Cheese genius Laura Werlin identifies the five mistakes that most people make when it comes to cheese, and how to avoid them.

By Emily Kaiser Thelin
Updated March 31, 2015
    It’s best to bring cheese to room temperature (assuming your room is somewhere in the range of 68 to 70 degrees). Eating them too cold mutes their flavors so much, there’s almost no point in eating them.
    So often at parties we’ll set out a cheese plate with enough cheese to feed an army, when we only need a few bites. As a result, Americans vilify cheese as an indulgence for special occasions, because they eat too much. Cheese should be eaten and enjoyed every day of the year.
    It’s acceptable for a cheese shop to wrap cheeses in plastic when the cheeses are rotating through quickly. But at home, plastic suffocates the cheese and imparts petroleum flavors.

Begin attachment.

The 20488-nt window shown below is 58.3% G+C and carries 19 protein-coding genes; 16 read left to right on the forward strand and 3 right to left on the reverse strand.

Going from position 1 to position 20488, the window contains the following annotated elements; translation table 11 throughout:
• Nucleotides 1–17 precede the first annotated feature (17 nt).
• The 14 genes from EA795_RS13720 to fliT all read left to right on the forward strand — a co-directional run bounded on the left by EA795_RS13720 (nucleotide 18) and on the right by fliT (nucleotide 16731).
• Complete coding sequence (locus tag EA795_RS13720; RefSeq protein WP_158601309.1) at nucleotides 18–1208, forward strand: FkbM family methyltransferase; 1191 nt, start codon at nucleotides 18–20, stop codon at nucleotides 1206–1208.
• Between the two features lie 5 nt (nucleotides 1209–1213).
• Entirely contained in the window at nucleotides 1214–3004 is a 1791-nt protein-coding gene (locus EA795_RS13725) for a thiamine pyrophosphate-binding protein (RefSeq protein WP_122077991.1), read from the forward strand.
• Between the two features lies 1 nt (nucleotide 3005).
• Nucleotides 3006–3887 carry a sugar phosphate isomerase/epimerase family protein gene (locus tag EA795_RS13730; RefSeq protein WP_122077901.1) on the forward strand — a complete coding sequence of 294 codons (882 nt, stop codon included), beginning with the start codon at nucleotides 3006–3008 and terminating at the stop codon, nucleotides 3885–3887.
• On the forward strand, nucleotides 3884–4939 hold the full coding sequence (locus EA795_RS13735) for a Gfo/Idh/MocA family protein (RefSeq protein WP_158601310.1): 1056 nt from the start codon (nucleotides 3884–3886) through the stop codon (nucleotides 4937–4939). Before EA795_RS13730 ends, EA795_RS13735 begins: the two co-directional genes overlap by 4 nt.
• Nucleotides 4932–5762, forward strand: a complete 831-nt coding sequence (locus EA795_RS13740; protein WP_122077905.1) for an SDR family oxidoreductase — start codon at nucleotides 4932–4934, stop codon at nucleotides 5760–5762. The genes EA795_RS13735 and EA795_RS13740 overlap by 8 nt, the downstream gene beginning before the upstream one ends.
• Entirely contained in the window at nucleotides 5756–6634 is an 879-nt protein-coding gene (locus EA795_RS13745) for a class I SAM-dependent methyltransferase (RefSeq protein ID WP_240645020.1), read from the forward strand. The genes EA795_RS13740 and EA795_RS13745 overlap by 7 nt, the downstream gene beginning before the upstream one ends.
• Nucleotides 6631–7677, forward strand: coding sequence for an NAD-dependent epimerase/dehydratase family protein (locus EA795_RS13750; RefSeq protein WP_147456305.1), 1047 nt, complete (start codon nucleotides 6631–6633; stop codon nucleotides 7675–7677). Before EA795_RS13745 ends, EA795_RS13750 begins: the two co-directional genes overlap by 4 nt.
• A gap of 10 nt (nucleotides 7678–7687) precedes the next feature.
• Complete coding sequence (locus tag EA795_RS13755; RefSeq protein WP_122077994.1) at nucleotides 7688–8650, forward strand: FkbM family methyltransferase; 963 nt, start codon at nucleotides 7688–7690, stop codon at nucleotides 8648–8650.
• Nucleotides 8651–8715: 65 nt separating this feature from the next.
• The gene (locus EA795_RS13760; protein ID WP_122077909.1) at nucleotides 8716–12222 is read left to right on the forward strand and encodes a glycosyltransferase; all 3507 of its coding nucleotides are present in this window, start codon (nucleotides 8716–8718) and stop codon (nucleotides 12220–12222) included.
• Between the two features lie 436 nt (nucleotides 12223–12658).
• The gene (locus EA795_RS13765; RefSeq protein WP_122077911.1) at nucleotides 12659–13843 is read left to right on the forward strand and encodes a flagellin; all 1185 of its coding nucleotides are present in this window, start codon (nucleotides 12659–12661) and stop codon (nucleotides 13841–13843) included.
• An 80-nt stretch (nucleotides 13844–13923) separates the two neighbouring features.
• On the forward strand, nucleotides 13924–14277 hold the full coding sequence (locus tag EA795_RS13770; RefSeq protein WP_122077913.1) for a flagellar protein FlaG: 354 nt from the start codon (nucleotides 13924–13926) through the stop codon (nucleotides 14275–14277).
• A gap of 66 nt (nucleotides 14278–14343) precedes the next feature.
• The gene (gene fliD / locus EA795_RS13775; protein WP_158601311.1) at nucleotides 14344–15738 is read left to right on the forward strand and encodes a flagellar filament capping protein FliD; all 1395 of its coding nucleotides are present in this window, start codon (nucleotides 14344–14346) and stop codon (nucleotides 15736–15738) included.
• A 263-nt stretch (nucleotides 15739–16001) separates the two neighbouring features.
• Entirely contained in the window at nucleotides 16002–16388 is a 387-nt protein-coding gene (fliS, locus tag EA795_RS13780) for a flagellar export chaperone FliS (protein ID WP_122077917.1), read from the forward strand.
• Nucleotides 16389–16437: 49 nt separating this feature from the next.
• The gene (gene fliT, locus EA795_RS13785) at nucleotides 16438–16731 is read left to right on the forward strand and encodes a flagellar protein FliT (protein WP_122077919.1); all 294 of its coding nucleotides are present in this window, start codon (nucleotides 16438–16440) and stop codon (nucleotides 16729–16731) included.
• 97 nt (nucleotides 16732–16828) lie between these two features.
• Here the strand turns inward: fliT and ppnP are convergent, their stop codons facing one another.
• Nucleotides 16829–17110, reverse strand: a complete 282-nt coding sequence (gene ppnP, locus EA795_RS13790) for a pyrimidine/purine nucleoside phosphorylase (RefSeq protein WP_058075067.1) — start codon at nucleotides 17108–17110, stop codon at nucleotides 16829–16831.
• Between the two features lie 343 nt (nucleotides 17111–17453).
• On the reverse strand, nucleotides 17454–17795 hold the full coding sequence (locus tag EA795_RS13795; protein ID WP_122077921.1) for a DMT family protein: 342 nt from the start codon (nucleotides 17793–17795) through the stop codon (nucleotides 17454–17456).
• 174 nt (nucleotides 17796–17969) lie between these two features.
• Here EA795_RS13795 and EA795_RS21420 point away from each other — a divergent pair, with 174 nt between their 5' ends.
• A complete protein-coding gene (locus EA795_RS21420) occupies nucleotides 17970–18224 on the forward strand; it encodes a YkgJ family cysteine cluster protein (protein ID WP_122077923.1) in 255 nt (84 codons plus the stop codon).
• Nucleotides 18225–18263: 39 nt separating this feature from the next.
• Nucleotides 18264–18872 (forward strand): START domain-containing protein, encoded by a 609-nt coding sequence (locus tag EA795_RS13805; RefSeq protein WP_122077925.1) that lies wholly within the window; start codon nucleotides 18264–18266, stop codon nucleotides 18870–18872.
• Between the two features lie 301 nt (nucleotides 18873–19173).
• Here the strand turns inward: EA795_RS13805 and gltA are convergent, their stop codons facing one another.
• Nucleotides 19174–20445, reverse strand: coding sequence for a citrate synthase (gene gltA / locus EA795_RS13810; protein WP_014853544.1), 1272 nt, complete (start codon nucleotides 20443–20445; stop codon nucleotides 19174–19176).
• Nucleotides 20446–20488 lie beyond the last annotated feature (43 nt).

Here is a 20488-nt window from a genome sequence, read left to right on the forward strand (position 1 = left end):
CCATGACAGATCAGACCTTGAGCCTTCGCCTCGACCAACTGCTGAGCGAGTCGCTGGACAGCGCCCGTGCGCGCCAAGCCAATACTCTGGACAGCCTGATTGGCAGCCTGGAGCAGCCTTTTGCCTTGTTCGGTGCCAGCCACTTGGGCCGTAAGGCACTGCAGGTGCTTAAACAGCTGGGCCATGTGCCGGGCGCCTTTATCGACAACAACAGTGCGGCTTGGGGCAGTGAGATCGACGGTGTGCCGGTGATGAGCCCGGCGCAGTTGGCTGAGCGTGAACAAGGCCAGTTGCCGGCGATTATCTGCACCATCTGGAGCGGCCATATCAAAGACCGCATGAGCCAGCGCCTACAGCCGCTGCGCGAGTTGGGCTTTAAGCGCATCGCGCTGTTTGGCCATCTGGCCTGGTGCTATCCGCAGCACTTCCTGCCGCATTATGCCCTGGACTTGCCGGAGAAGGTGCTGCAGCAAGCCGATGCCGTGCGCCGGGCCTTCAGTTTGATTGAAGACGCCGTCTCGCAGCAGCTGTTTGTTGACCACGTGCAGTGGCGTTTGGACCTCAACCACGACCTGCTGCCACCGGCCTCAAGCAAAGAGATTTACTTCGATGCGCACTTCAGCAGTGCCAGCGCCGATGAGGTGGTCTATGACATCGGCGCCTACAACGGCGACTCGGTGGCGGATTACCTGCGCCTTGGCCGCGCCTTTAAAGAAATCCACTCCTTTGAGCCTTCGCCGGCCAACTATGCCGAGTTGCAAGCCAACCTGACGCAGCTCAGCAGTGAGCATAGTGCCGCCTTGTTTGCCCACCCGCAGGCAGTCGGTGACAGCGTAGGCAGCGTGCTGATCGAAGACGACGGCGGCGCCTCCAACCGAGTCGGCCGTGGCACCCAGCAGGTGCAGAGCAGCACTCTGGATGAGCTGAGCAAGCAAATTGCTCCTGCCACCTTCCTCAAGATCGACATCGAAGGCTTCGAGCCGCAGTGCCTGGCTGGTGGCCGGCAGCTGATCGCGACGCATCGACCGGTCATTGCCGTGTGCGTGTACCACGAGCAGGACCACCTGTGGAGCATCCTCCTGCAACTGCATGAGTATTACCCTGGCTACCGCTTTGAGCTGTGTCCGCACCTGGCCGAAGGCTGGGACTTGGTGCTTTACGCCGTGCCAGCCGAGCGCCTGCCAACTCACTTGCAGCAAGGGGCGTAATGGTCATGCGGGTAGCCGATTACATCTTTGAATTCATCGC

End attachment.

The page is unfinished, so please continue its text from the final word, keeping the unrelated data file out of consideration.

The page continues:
4. RED WINE.
    People often pair a big red wine with a creamy cheese, but the creaminess tends to bring out an unpleasant drying sensation in the wine. It’s often said that fat cuts tannins, but that’s not the case with creamy cheeses.
  5. FEAR.
    People tend to fear new styles of cheeses. I often say in America we have only two kinds: Brie and cheddar. It can be such a wonderful experience to discover new kinds; it’s essential to try.